They say things come in threes. I don’t know. I hope not, because I think I’ve reached my limit.
About a week ago, Max and I spent a late night and day at ER trying to figure out pain and shortness of breath that woke him from a deep sleep. I don’t know if there’s any more helpless feeling than to watch your child struggle to breathe, to see him in pain and not be able to take it away. If I could wish for a super power, that’d be it: the power to heal instantly. We’ve ruled out the usual suspects (which aren’t usual for teens) and he’s been feeling fine since, but follow up is needed.
And then. I’m fairly certain a good portion of the US is aware that Anchorage, Alaska, and surrounding areas were hit by a 7.0 earthquake this past Friday. Max and I and my family are all OK. In fact, Alaska came through this with relatively minimal destruction and no loss of life; which is amazing if you consider that other earthquakes in the world of the same magnitude carried devastating losses. It doesn’t minimize the emotional impact, though. I heard a co-worker, who I thought handled it pretty calmly, saying, “Oh. Wow. I thought I’d’ve handled that cooler.”
I think that’s a fairly standard feeling with a lot of my friends and family. It’s not that they / we freaked out, I think it’s just part and parcel of the Alaskan spirit. Sort of, “Get through it. Get it done. And do it without fuss.” Any expression of surprise at Mother Nature’s revision of the day’s plan is unwarranted. So. Life in Alaska brushes off the dust, moves forward, and gets to work on fixing buildings and infrastructure, even before the aftershocks finish. (One report noted over 1200 aftershocks so far.)
I had friends in, and from, other states reaching out to see if Max and I were OK, was there anything they could do to help? It’s amazing, really. Friends were trying to get through on every social media platform I regularly use, before I could even get to Max’s school to get him, to make sure we were OK. I love them.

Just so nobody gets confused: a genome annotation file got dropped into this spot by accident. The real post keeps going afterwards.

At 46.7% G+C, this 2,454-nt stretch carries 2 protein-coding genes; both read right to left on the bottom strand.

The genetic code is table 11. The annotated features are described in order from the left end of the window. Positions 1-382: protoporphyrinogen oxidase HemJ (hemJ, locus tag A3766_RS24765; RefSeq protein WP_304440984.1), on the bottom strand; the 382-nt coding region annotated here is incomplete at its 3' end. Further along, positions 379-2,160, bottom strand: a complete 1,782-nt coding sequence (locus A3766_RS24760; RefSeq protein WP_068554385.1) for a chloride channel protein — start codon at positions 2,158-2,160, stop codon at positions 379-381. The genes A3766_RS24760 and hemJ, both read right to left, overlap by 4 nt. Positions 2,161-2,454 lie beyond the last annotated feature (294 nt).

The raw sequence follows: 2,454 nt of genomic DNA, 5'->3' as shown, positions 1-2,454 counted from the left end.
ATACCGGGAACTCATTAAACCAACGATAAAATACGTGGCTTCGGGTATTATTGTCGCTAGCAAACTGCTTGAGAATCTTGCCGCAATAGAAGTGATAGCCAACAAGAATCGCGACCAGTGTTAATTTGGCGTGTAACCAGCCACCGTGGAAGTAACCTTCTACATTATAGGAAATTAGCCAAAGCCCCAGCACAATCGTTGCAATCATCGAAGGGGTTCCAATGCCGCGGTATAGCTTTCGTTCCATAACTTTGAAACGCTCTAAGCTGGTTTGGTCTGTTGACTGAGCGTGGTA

While the past couple weeks have brought up so many emotions and fears, I’ve been astounded to find that hidden between everything is an underlying resentment of Sam that I’d thought I’d let go of a long time ago. I want to scream at him: Why do I have to handle all of this on my own? Why do I have to be the one tough enough to take care of it all on my own.
Why wasn’t he able to be the partner he promised to be when we started dating or got married?
The thing is (Do I say that a lot? “The thing is…” It feels like it.) The thing is, even if Sam hadn’t taken off to live 3,000+ miles away. Even if he was still in-state. Even if he’d managed to get supervised visits with Max back… He’s not the type of man to lend support, any kind of support. He hasn’t tried to check in on Max, but I apparently still need to remember that he had me drop him off for an imaginary chemo treatment for a non-existent cancer the day Max had surgery as a toddler rather than go with us to Max’s procedure.
No. Sam would’ve been absolutely no help at either the ER or in sorting out damage to my home from the earthquake. If I’m being brutally honest with the part of me that still hopes he’ll change and be an involved and supportive dad for Max (and partner), I’d admit that if Sam were still around, on top of everything else, I’d be worried about what measures Sam would be planning to take to move my attention back to him and trying to offset whatever failings he’d say were mine that caused either incident. (For what it’s worth, I’m completely aware that I have absolutely no power over Nature and caused neither issue. But, oh, I can still hear Sam’s voice as he tells me otherwise.)
I’m not sure if the realization that I still have a small, irrational, completely unfounded hope that Sam will become someone he isn’t would be so heavy if I wasn’t so tired. It is though; it’s heavy as hell. The desire to tell myself that I should be past this is overwhelming, but I know that won’t do any good either.
Now, though, my home is back in order, and I have running water again, Max is doing good, my family is safe, and I have one more day for home and family before I have to go back to the office. For now, I’ll acknowledge that hope and let it go again.